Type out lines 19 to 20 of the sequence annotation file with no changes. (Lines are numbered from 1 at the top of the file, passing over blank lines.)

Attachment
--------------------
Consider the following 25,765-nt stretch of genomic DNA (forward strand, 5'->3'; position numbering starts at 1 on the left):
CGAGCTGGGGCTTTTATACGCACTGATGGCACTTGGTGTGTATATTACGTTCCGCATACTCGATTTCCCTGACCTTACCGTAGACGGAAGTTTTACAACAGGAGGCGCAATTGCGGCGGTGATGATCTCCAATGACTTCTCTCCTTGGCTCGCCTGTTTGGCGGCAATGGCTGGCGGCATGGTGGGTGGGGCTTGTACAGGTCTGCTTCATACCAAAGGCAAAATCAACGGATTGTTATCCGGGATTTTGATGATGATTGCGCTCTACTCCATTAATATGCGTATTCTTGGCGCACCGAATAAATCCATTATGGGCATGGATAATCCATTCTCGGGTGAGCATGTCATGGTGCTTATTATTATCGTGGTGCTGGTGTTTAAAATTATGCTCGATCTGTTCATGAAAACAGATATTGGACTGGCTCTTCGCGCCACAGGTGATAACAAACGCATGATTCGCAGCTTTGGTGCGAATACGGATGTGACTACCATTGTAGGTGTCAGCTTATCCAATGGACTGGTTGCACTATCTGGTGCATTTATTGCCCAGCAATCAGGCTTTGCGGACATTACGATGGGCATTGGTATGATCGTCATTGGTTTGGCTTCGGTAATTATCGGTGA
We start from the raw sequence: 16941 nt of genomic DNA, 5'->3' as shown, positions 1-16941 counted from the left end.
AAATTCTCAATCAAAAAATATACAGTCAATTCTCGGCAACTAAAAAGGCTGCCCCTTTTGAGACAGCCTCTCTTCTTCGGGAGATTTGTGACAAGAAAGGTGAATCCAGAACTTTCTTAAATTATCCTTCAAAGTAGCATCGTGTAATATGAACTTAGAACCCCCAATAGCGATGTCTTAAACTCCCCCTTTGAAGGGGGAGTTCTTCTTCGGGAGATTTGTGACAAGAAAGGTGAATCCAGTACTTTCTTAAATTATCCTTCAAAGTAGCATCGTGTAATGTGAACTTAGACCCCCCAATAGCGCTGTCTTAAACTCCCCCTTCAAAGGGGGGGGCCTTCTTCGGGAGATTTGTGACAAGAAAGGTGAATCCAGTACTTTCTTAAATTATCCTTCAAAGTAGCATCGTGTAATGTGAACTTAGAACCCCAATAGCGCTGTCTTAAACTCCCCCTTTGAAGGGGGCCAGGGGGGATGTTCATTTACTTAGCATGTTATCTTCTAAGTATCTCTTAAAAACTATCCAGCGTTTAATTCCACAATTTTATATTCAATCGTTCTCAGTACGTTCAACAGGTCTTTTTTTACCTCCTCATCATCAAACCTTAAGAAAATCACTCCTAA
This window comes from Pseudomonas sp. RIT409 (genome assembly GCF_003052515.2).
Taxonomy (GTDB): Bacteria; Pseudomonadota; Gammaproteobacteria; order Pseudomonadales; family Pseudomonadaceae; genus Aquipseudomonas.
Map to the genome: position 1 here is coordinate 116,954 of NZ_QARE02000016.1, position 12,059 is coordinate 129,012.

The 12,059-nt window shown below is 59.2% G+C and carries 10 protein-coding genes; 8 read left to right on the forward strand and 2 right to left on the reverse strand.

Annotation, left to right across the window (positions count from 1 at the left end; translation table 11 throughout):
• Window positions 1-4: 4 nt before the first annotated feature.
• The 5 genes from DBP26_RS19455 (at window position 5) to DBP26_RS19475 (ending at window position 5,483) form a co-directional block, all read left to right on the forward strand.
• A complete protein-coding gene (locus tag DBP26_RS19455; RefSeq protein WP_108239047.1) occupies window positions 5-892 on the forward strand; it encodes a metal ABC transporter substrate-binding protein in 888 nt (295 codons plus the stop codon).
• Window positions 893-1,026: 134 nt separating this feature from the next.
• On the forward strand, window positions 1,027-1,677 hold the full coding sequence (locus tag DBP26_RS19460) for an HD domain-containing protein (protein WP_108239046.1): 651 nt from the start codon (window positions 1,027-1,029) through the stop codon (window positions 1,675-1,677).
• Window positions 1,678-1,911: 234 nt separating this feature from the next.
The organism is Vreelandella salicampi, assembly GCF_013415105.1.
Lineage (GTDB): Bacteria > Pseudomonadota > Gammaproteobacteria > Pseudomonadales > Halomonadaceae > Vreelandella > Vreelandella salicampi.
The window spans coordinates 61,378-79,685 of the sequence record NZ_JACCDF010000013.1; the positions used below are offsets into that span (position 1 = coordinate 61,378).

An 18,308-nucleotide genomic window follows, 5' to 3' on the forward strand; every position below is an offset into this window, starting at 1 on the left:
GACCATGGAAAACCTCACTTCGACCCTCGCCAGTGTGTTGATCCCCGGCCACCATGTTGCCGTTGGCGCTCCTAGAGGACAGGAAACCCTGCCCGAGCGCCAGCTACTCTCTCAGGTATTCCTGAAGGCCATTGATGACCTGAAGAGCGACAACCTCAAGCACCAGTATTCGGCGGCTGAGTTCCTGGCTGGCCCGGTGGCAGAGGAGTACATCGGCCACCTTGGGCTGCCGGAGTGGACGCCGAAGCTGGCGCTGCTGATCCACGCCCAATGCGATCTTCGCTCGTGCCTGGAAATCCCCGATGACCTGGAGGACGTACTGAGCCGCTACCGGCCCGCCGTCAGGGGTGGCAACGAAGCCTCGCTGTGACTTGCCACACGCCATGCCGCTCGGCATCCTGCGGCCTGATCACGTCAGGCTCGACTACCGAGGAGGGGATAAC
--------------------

An 18,308-nucleotide genomic window follows, 5' to 3' on the forward strand; every position below is an offset into this window, starting at 1 on the left:
GACCATGGAAAACCTCACTTCGACCCTCGCCAGTGTGTTGATCCCCGGCCACCATGTTGCCGTTGGCGCTCCTAGAGGACAGGAAACCCTGCCCGAGCGCCAGCTACTCTCTCAGGTATTCCTGAAGGCCATTGATGACCTGAAGAGCGACAACCTCAAGCACCAGTATTCGGCGGCTGAGTTCCTGGCTGGCCCGGTGGCAGAGGAGTACATCGGCCACCTTGGGCTGCCGGAGTGGACGCCGAAGCTGGCGCTGCTGATCCACGCCCAATGCGATCTTCGCTCGTGCCTGGAAATCCCCGATGACCTGGAGGACGTACTGAGCCGCTACCGGCCCGCCGTCAGGGGTGGCAACGAAGCCTCGCTGTGACTTGCCACACGCCATGCCGCTCGGCATCCTGCGGCCTGATCACGTCAGGCTCGACTACCGAGGAGGGGATAAC